Dr Gavin Lear

DPhil (Env. Biotech.), Oxford, UK; BSc (Hons) Env. Biol, Nottingham, UK.

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Associate Professor

Research | Current

My research largely explores the complex interactions among microbial communities and the varied environments that they inhabit. I investigate how microbial communities adapt to human influences such as pollution events and agricultural management, as well as to natural variability in environmental conditions. A key goal of my research is to use microbial responses to such events as a quantitative indicator of the impact of human activities on New Zealand’s fragile soil and freshwater environments. In my laboratory, we therefore use modern molecular tools to conduct a wide-range of research in the broad fields of microbial ecology, biotechnology and environmental science. I have a broad-range of interests in both pure and applied aspects of environmental microbiology and am keen to help motivated individuals investigate diverse research interests.

Teaching | Current

BioSci 204 (Principles in Microbiology)

BioSci206 (Principles in Ecology)

BioSci 347 (Environmental Microbiology and Biotechnology)

BioSci 749 (Ecology of Microbial Interactions)

Postgraduate supervision

  • Syrie Hermans (PhD student) The biogeography of bacteria in NZ soils

  • Jieyun Wu (PhD student) Functional biogeography of soil bacterial communities in New Zealand’s indigenous tussock grasslands

  • Paulina Giraldo-Perez (PhD student, co-supervised) Evaluating the impact of synthetic pesticides on the biodiversity and evolution of biological systems.

  • Olivier Laroche (PhD student, co-supervised) Assessment of eDNA as a monitoring tool for marine benthic ecosystem health near offshore oil and gas activities

  • Xiaoqing Li (PhD student, co-supervised)  Spatial variation of soil respirate in native tussock grasslands

  • Camila Mery (PhD student, co-supervised) Micropollutant degradation using aggregate and flocular sludge in wastewater treatment processes

  • Diana Montenegro (PhD student, co-supervised) Use of biomarkers in a fish bioindicator species to assess the effects of pollution on New Zealand estuaries.

Areas of expertise

I have key interests in:

  1. The role of microorganisms in maintaining environmental health and productivity
  2. Molecular methods to assess microbial community diversity, function and distribution.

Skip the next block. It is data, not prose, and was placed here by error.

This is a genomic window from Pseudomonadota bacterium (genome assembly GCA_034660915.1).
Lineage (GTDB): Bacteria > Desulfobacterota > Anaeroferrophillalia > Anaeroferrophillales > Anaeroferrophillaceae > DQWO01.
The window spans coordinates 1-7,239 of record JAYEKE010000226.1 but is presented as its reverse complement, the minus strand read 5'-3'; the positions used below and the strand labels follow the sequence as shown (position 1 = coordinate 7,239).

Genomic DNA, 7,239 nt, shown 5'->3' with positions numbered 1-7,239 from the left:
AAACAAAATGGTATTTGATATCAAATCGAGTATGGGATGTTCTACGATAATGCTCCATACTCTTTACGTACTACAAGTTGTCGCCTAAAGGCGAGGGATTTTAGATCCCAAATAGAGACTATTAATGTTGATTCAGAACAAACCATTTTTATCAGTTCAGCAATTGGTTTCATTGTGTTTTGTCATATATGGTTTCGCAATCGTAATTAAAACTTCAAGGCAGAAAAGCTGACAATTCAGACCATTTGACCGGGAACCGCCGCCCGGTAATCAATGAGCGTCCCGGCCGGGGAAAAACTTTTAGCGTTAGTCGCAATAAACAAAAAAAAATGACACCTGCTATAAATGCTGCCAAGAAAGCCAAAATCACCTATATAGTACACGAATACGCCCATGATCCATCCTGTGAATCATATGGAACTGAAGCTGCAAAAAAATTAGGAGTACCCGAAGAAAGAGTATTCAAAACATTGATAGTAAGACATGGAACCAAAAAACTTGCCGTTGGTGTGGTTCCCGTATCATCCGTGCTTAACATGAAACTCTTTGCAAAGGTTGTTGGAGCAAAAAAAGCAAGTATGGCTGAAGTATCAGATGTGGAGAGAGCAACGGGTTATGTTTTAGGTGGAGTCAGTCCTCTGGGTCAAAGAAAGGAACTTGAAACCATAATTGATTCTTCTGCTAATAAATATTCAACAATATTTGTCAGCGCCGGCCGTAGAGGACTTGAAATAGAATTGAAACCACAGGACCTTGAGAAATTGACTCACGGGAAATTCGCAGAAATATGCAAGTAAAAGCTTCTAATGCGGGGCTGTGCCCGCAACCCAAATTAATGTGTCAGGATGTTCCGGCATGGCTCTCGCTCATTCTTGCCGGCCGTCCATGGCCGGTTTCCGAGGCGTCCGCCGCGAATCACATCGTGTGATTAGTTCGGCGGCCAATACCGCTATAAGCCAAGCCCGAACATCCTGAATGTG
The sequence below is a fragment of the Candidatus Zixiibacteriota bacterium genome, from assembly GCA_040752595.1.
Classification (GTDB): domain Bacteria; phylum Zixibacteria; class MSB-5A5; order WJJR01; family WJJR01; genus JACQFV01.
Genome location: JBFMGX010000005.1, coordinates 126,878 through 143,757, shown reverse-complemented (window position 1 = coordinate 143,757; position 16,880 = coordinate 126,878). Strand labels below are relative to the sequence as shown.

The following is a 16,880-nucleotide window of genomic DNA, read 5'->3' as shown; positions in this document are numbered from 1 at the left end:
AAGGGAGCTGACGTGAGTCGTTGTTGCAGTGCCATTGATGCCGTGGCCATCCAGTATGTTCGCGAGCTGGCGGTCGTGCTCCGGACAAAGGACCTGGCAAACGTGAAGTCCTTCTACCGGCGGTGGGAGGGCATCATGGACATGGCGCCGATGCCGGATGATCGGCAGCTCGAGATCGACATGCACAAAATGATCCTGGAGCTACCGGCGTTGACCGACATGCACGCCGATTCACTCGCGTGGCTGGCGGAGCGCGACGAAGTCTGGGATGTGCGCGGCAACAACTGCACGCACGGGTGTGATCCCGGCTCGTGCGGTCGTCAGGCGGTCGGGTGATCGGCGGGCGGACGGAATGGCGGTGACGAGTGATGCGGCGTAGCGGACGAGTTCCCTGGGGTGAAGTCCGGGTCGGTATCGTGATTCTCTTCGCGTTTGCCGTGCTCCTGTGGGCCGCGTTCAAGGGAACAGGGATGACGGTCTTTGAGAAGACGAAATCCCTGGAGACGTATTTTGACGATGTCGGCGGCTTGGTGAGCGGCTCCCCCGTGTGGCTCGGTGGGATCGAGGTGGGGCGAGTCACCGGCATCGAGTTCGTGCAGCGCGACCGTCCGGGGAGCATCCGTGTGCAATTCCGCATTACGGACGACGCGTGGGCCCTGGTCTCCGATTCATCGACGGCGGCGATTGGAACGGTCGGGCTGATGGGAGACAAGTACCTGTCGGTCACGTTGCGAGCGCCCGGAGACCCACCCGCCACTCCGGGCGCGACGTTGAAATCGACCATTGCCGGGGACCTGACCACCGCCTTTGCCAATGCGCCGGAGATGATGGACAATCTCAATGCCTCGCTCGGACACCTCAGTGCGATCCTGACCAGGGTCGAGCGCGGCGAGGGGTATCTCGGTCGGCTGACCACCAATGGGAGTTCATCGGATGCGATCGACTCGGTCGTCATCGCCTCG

3. Microbial diversity and biogeography
  4. The use of microorganisms for the bioremediation of polluted environments

Selected publications and creative works (Research Outputs)

  • Laroche, O., Wood, S. A., Tremblay, L. A., Ellis, J. I., Lear, G., & Pochon, X. (2018). A cross-taxa study using environmental DNA/RNA metabarcoding to measure biological impacts of offshore oil and gas drilling and production operations. Marine pollution bulletin, 127, 97-107. 10.1016/j.marpolbul.2017.11.042
    URL: http://hdl.handle.net/2292/43407
    Other University of Auckland co-authors: Louis Tremblay, Xavier Pochon
  • Lear, G., Dickie, I., Banks, J., Boyer, S., Buckley, H., Buckley, T., ... Hermans, S. (2018). Methods for the extraction, storage, amplification and sequencing of DNA from environmental samples. New Zealand Journal of Ecology10.20417/nzjecol.42.9
    URL: http://hdl.handle.net/2292/44698
    Other University of Auckland co-authors: Robin MacDiarmid, Thomas Buckley
  • Wakelin, S. A., Gomez-Gallego, M., Jones, E., Smaill, S., Lear, G., & Lambie, S. (2018). Climate change induced drought impacts on plant diseases in New Zealand. Australasian Plant Pathology, 47 (1), 101-114. 10.1007/s13313-018-0541-4
  • Lear, G., Lau, K., Perchec, A.-M., Buckley, H. L., Case, B. S., Neale, M., ... Lewis, G. (2017). Following Rapoport's Rule: The geographic range and genome size of bacterial taxa decline at warmer latitudes. Environmental Microbiology, 19 (8), 3152-3162. 10.1111/1462-2920.13797
    URL: http://hdl.handle.net/2292/36806
    Other University of Auckland co-authors: Kim Handley, Gillian Lewis
  • Laroche, O., Wood, S. A., Tremblay, L. A., Lear, G., Ellis, J. I., & Pochon, X. (2017). Metabarcoding monitoring analysis: The pros and cons of using co-extracted environmental DNA and RNA data to assess offshore oil production impacts on benthic communities. PeerJ, 510.7717/peerj.3347
    URL: http://hdl.handle.net/2292/34700
    Other University of Auckland co-authors: Xavier Pochon, Louis Tremblay
  • Wu, J., Anderson, B. J., Buckley, H. L., Lewis, G., & Lear, G. (2017). Aspect has a greater impact on alpine soil bacterial community structure than elevation. FEMS microbiology ecology, 93 (5).10.1093/femsec/fix032
  • Wu, J., Anderson, B. J., Buckley, H. L., Lewis, G., & Lear, G. (2017). Aspect has a greater impact on alpine soil bacterial community structure than elevation. FEMS Microbiology Ecology, 93 (3)10.1093/femsec/fiw253
    URL: http://hdl.handle.net/2292/33713
    Other University of Auckland co-authors: Gillian Lewis
  • Anderson, C., Beare, M., Buckley, H. L., & Lear, G. (2017). Bacterial and fungal communities respond differently to varying tillage depth in agricultural soils. PeerJ, 5, e3930-e3930. 10.7717/peerj.3930

Contact details

Primary office location

COMMERCE A - Bldg 114
Level 1, Room 127
3A SYMONDS ST
AUCKLAND 1010
New Zealand

Web links